Dr. Caretta-Weyer is also the PI on an AMA Reimagining Residency Grant focused on redesigning assessment across the continuum of emergency medicine training and introducing predictive learning analytics to the process. She is additionally a member of the International Competency-Based Medical Education (ICBME) Collaborators, a group that seeks to further research on CBME around the world.
Dr. Caretta-Weyer's education research interests focus on the implementation of competency-based education and assessment across the continuum of medical education, summative entrustment and promotion decision-making processes, coaching within medical education, residency selection in a competency-based system, and the development of learner handovers to span key transitions in the educational continuum. When not focusing on her administrative and education research interests, Dr. Caretta-Weyer can be found kayaking, hiking, cycling, playing volleyball, or cheering on her favorite sports teams including the Wisconsin Badgers and Milwaukee Brewers.
Associate Professor of Microbiology and Immunology
Current Research and Scholarly Interests Our research focuses on the identification of host genes that play critical roles in the pathogenesis of infectious agents including viruses. We use haploid genetic screens in human cells as an efficient approach to perform loss-of-function studies. Besides obtaining fundamental insights on how viruses hijack cellular processes and on host defense mechanisms, it may also facilitate the development of new therapeutic strategies.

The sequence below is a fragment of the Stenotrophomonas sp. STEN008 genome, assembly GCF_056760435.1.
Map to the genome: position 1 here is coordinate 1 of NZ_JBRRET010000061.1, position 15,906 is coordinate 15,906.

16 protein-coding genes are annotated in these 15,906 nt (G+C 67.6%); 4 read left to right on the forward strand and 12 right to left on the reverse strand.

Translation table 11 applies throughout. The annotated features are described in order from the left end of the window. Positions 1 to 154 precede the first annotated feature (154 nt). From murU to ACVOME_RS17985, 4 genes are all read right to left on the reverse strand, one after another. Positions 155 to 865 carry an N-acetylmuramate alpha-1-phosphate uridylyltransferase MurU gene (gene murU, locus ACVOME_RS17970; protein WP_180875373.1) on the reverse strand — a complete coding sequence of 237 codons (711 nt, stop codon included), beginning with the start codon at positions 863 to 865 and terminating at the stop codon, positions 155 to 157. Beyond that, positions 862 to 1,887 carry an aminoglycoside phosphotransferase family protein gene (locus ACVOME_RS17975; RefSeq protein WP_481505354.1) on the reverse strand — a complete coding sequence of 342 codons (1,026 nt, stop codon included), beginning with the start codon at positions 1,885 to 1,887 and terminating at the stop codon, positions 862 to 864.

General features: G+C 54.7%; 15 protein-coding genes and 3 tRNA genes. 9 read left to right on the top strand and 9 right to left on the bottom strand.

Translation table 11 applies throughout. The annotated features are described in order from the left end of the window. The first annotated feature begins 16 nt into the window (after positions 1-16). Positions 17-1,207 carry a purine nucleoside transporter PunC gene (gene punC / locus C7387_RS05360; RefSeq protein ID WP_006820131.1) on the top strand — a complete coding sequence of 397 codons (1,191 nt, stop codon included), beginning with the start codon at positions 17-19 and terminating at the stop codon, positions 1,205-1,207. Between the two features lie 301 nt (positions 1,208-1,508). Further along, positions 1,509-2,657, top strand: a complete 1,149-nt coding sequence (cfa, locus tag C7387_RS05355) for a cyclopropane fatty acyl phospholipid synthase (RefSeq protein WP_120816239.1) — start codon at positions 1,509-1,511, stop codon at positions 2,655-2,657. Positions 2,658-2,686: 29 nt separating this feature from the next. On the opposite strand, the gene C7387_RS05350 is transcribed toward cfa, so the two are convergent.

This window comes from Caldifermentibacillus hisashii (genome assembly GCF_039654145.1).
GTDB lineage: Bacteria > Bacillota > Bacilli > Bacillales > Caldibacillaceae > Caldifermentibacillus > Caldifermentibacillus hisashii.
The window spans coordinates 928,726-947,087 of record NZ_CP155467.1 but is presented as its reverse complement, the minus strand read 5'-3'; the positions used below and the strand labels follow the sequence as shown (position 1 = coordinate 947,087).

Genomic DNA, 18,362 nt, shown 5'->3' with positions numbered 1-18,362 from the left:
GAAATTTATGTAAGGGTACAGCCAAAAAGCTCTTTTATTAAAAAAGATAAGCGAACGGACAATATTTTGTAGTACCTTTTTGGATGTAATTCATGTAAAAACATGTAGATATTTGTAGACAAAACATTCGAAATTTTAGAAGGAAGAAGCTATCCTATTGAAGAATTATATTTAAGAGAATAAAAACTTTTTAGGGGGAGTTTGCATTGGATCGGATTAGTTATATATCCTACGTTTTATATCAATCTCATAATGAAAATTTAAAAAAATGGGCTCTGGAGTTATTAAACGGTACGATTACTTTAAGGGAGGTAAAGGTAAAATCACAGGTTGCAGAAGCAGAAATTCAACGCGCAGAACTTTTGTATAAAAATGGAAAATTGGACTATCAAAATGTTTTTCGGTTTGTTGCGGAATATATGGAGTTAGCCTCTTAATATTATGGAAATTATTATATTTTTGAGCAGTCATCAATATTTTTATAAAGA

Clinical Professor, Psychiatry and Behavioral Sciences
Bio Eve Carlson is a clinical psychologist and a senior researcher with the Dissemination and Training Division of the National Center for Posttraumatic Stress Disorder, located in the Palo Alto VA Health Care System. She collaborates with faculty in the departments of Surgery (David Spain) and Medicine (Lisa Shieh) to study risk screening and preventive care for psychological disorder after sudden, severe illness or injury. Her current research is funded by an R01 grant from the National Institute on Minority Health and Health Disparities. The primary aim is to develop a measure of risk for mental health problems following sudden, severe illness or injury that is accurate for all patients, including ethnic and racial minorities.